The U.S. Army Corps of Engineers utilizes volunteers as a workforce multiplier across the nation which resulted in an equivalent value of more than $45 million in volunteer hours last year.. Volunteers are filling roles at lakes across the nation. More than 2,100 volunteers assisted the Fort Worth District in 2022. Thanks to the volunteers, many of the lakes were able to complete projects that would have otherwise been delayed.
Some volunteers only volunteer for one-time projects such as National Public Lands Day. These volunteers are typically scouting groups or church groups that are interested in team activities for their organization, or completing a project that benefits the public or introduces youth or other groups to outdoor activities. Other volunteers will stay on for multiple projects or even years. Many of the long-term volunteers are retirees who are still interested in working, staying active and/or giving back.
“Volunteers who work over 20 hours a week usually receive the use of a campsite or RV site and utility hookups during their volunteer service,” said Jennifer Linde, a natural resource specialist at the district headquarters. “Some of our lakes have volunteer villages where volunteers can socialize with other volunteers.”
One of the lakes with a robust volunteer program in the district is Benbrook Lake. With 15 volunteers currently assisting the full-time staff, many projects are being completed that otherwise would have been delayed or not accomplished at all without their assistance. Volunteers at the lake work as receptionists, maintenance crew members, park hosts and completing area beautification throughout the lake’s parks.
“I think all of our volunteers play a really important role in making this place great,” said Stefan Flores, Benbrook Lake Manager. “But where you see the most things actually happening is our construction and maintenance crew which averages anywhere from 10 to 15 volunteers.”
Lyndy Black, a natural resource specialist with the district, spent more than 10 years working at Benbrook Lake before moving to the district headquarters. As the lead ranger she was responsible for the day-to-day coordination of the lake’s volunteers.
“It’s a massive undertaking because it’s so important to the lake and the volunteers are force multipliers,” Black said. “I would work with the park hosts and lake office volunteers, but it only makes sense for someone in maintenance to coordinate the daily efforts of the construction and maintenance crews.”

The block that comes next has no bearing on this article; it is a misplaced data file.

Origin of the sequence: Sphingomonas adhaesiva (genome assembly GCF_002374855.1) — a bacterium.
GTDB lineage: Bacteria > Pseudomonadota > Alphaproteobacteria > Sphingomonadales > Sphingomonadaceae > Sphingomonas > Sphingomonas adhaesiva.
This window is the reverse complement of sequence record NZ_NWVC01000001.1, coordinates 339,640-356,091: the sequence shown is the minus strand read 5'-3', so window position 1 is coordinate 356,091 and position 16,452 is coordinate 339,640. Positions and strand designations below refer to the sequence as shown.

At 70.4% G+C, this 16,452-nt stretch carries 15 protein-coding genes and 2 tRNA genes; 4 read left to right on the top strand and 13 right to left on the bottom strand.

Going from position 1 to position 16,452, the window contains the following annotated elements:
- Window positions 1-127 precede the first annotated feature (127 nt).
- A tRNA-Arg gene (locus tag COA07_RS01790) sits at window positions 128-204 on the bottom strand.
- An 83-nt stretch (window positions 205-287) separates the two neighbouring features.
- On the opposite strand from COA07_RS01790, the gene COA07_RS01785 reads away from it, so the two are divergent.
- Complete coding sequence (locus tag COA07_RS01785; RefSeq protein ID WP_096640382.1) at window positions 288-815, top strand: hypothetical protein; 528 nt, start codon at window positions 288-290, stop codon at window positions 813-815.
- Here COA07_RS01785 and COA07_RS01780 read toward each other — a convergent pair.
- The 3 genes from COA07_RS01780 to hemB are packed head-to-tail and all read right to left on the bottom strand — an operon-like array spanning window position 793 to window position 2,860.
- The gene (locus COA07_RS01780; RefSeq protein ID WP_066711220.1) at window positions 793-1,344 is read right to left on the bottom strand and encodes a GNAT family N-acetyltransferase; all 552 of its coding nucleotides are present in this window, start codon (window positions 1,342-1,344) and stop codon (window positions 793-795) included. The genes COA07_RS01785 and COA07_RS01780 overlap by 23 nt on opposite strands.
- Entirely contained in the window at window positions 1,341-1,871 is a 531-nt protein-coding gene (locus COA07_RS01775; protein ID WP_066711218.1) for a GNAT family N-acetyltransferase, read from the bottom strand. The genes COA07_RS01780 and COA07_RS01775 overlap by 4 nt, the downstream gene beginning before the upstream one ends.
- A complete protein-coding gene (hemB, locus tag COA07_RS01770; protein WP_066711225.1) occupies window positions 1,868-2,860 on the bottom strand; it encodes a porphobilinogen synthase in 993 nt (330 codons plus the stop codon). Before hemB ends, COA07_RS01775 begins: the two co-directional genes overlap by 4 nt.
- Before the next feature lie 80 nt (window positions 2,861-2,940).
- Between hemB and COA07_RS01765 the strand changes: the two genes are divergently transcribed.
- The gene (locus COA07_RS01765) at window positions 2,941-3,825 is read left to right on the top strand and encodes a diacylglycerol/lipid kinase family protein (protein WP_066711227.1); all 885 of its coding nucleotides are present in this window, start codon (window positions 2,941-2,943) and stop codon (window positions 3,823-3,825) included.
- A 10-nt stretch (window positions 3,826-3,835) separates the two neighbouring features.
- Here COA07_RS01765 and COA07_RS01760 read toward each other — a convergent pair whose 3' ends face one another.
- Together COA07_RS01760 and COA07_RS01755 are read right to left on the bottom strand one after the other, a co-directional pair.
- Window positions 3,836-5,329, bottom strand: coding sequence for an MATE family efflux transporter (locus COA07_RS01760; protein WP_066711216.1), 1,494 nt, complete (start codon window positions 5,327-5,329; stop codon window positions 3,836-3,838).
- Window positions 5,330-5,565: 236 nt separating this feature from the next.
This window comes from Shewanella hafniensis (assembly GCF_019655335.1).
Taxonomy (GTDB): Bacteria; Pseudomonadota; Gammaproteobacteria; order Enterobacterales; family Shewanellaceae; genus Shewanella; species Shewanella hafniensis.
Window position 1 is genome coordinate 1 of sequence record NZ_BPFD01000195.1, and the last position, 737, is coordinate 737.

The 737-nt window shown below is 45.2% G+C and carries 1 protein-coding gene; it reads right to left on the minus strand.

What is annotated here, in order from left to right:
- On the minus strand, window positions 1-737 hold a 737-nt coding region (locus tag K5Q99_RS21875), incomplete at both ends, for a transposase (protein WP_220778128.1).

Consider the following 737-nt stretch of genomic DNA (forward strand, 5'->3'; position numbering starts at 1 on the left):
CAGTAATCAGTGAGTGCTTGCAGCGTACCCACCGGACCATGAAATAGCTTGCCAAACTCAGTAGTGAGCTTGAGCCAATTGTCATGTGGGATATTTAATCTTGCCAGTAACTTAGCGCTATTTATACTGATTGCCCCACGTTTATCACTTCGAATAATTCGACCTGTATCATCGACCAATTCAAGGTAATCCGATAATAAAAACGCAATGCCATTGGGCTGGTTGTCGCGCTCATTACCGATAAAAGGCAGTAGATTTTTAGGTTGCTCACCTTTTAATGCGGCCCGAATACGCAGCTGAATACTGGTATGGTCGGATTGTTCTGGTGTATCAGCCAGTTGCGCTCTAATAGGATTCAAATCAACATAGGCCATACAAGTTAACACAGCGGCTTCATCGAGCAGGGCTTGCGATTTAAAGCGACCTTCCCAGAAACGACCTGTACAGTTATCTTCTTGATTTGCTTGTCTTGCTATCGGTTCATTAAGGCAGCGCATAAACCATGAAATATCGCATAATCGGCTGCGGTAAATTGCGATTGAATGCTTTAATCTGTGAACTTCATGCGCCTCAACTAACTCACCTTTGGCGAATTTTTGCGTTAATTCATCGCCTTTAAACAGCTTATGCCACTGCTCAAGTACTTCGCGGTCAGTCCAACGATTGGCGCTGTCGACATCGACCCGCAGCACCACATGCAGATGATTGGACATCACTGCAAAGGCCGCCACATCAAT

That is where Allen Delima comes in. Allen is the civil engineering technician at Benbrook and has been coordinating the volunteer’s activities for more than 10 years. With welders, plumbers, mechanics and other specialists on his volunteer team, there isn’t a project they can’t accomplish. Being all retirees, they may not get the job done as fast as some, but get the job done they will.
“These guys have a lot of talent,” Allen said. “I just organize and guide them. Without them we wouldn’t accomplish half of what we do at the lake. We do everything from fixing leaks, laying new plumbing lines, running electrical, trimming trees and building maintenance. We’re a little slower, but we get things done safely.”
Volunteers receive safety training and are certified by lake staff to operate any equipment they may use to perform their tasks.
John Powell came to Benbrook Lake 12 years ago to be closer to where his daughter lived. Now, at 83, he is the oldest and longest serving volunteer at the lake. John is ready to do any project that Allen assigns him.
“I just enjoy it,” he said. “I enjoy working for him (Allen). He’s very easy to work for. He says what we have to get done and everybody just gets it done. He doesn’t have to breathe down our necks all day.”
Benbrook’s volunteers make up a small portion of the volunteers nationwide that support the Corps of Engineers. Over the last five years, the volunteer workforce has averaged approximately 33,000 volunteers providing more than 1.5 million service hours annually across the Corps of Engineers. Locally, last year the Fort Worth District’s volunteers accumulated more than 318,800 hours which saved taxpayers more than $9.5 million.
“I feel like it’s an honor and a privilege to be a part of this professional organization,” said Wes Blue, a volunteer at Navarro Mills Lake. “When I look out at all the projects and improvements that I’ve helped complete or been a part of throughout the last 5 years I have a feeling of accomplishment. That is what the volunteer program has given me.”
If you or someone you know is interested in becoming a volunteer with the Corps of Engineers, visit www.volunteer.gov or www.workamper.com to find opportunities near you or post your resume.